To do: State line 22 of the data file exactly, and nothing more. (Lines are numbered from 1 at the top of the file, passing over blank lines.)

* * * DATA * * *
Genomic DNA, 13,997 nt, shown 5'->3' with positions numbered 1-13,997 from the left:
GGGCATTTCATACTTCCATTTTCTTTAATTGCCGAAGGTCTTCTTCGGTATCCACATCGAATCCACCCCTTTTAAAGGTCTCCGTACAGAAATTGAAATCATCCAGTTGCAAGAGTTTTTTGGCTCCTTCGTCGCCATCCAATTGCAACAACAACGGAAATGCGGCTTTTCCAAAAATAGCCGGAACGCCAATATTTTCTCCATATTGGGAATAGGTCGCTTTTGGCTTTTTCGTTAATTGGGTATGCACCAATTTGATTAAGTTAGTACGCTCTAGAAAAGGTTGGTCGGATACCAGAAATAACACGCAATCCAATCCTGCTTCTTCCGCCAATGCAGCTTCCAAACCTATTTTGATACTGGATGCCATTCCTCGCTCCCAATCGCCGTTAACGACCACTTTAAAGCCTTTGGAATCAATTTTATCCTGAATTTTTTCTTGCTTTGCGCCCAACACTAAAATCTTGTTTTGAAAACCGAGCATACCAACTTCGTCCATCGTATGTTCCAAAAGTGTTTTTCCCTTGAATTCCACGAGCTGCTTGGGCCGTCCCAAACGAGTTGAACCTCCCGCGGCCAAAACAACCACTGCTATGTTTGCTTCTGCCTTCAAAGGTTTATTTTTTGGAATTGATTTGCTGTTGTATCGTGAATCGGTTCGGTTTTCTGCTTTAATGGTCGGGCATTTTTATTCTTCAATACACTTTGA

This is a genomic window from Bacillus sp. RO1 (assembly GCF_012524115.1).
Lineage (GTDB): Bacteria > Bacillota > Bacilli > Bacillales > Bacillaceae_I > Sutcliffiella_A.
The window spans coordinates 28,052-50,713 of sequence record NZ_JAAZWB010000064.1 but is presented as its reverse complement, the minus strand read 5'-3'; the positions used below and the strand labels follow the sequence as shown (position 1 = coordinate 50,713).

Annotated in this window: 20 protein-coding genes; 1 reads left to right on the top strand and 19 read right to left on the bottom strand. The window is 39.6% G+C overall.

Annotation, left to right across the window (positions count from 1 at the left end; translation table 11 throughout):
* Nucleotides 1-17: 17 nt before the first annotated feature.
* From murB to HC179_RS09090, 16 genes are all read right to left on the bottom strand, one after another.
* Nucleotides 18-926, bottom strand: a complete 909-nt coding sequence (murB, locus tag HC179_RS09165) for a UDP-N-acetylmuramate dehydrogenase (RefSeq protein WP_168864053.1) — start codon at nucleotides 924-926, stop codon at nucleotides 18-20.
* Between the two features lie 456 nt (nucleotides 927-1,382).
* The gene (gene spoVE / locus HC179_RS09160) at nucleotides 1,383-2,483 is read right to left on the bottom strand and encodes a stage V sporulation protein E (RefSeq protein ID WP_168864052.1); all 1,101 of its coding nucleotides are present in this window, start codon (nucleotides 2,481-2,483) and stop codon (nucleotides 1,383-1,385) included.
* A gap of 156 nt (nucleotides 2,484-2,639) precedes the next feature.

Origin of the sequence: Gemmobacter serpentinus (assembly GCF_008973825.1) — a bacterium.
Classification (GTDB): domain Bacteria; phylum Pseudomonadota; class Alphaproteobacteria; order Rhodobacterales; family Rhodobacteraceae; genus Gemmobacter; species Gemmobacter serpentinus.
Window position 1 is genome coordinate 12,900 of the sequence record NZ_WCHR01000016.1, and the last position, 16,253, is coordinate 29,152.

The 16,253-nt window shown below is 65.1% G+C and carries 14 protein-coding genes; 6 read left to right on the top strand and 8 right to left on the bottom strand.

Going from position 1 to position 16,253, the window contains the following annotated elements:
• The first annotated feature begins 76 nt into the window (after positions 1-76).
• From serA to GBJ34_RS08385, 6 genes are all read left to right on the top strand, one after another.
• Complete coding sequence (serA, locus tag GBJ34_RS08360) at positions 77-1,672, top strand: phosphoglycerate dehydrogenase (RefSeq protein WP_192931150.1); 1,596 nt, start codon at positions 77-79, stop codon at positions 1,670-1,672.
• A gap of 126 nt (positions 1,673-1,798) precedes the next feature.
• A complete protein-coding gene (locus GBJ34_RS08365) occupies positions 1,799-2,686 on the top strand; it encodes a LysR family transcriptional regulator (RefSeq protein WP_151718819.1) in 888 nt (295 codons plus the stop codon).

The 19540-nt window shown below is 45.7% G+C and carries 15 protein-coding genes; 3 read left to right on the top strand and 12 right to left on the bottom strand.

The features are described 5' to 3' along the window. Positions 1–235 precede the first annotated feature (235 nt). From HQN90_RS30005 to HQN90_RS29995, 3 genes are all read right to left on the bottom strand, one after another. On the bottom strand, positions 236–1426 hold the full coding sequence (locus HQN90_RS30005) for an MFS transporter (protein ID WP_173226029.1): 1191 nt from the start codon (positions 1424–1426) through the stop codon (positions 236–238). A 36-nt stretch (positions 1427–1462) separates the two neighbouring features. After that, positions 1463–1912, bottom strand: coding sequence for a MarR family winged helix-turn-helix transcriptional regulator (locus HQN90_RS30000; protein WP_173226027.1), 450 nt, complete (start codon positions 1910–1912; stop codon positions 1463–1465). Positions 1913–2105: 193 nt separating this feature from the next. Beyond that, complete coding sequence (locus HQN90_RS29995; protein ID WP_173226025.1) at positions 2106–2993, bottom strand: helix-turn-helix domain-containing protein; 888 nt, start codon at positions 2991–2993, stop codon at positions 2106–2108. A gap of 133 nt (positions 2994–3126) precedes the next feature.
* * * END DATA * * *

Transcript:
• A gap of 126 nt (positions 1,673-1,798) precedes the next feature.